100+ Head-Fier
All in one...
Pros: Multifunctional headphones that can adapt to almost every situation.
Cons: Not my favourite sounding Hifman headphone but still not a let down.

The Deva Pro have been kindly loaned to me by Hifiman for me to evaluate them and create this review. As always, they have not requested anything at all and I will include a link to the Deva Pro on the official Hifiman site because I feel that it is the least I can do.

My review will follow the normal course of being as sincere and unbiased as possible but it is always good to take into consideration that I have not spent any of my own money to test these headphones.

Official Deva Pro page:

(non-affiliate link)



The Deva Pro are the latest Bluetooth headphones from Hifiman, although, as with the original Deva, these can also be used via cable. I’ll get into details about that as we move along, but first a little background.

Back in 2020 I reviewed the original Hifiman Deva, a set of headphones that was available with or without the Bluetooth module. In my case, I reviewed them without the module and did not get to try them via Bluetooth. I found them to be a decent set of headphones for their price at the time and although they are not my favourite Hifiman headphones, I thought they would be a good option at a reasonable price, especially for those who liked the aesthetics (check out the original Deva review here to see more).

At the beginning of 2021, I had the chance to review the Ananda Bluetooth, a more expensive set of Bluetooth headphones from the brand. The Ananda BT were far from perfect but they still remain the best sounding set of Bluetooth headphones I have heard to date. They were priced at over 1000€ at the time and, although the price has dropped since then, they still remain a quite an expensive set of Bluetooth headphones with a few quirks that didn’t convince everyone.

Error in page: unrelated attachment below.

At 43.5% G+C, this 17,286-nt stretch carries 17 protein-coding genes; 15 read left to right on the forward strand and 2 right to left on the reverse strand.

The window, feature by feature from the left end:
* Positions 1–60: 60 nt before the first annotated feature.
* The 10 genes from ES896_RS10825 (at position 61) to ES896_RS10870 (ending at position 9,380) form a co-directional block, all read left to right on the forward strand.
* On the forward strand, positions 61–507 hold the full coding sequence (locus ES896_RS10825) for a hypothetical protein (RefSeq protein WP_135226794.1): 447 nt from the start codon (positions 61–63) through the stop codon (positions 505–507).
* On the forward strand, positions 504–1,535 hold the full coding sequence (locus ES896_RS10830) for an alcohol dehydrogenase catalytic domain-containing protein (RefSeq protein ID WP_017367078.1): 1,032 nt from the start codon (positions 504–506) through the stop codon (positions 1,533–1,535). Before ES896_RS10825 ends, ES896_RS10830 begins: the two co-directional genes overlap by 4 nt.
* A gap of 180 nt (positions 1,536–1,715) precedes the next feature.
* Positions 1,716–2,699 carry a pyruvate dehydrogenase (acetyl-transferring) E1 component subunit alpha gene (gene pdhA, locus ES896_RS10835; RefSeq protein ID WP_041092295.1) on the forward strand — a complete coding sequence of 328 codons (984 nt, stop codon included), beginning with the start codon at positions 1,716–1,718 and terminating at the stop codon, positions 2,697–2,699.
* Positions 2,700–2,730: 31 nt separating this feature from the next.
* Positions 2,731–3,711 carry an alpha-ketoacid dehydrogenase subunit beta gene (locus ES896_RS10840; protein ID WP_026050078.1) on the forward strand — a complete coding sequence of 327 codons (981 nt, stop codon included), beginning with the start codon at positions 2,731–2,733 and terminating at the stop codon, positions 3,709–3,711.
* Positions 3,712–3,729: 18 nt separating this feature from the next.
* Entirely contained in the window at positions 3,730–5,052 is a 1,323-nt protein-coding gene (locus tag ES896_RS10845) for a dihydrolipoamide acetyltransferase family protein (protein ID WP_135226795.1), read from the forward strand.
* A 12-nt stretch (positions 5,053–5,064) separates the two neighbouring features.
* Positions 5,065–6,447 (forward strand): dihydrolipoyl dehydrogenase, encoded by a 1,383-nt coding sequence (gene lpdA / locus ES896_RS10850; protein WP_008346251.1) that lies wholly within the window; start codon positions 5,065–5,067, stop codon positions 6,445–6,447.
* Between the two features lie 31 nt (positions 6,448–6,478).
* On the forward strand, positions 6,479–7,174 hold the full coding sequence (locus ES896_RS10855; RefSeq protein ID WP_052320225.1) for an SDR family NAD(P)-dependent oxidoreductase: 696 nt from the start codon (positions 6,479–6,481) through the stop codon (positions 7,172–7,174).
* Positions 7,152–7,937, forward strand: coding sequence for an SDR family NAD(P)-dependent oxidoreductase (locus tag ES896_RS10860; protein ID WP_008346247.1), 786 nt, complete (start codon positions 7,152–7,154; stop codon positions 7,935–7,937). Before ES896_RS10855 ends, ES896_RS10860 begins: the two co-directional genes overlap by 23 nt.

The Deva Pro is a new release, or a fairly recent release at least, that addresses some of the complaints from the original Deva and solves some of the issues that were commonly mentioned with the Ananda BT, for a much lower price of around 300€, which is actually a very similar price to the original Deva BT 2 years ago.

Being a fan of Hifiman, I am always interested in trying out their stuff and while I am not a huge BT headphone fan (although my use of BT has increased quite a bit since having the Go Blu), these headphones are not the typical BT headphones, but I’ll get to that.



As with the vast majority of Hifiman headphones, the Deva Pro arrives in the typical black box with a silk lined interior. Inside the box we find the headphones, the Bluetooth module, a couple of cables and the usual warranty cards.

I am not going to go into the packaging and presentation in much depth as I have already covered it multiple times in previous Hifiman reviews, so I will just say that there are no complaints from me as far as packaging.

I would have liked them to include some kind of storage/transport case, as Bluetooth headphones are usually something that are aimed to be portable (or at least transportable), but that is more of a wish than a complaint.


Build and aesthetics…

The aesthetics of the Deva Pro have changed quite a bit in comparison to the original Deva. The shape and style is still the same, however, the light brown tan leather pads and headband have been replaced with a more classical black look. I know there were lots of people who weren’t overly fond of the original colour scheme so I think that the more classical black and silver look will please them. Personally I liked the original Deva aesthetics but I also have no issue with the new look.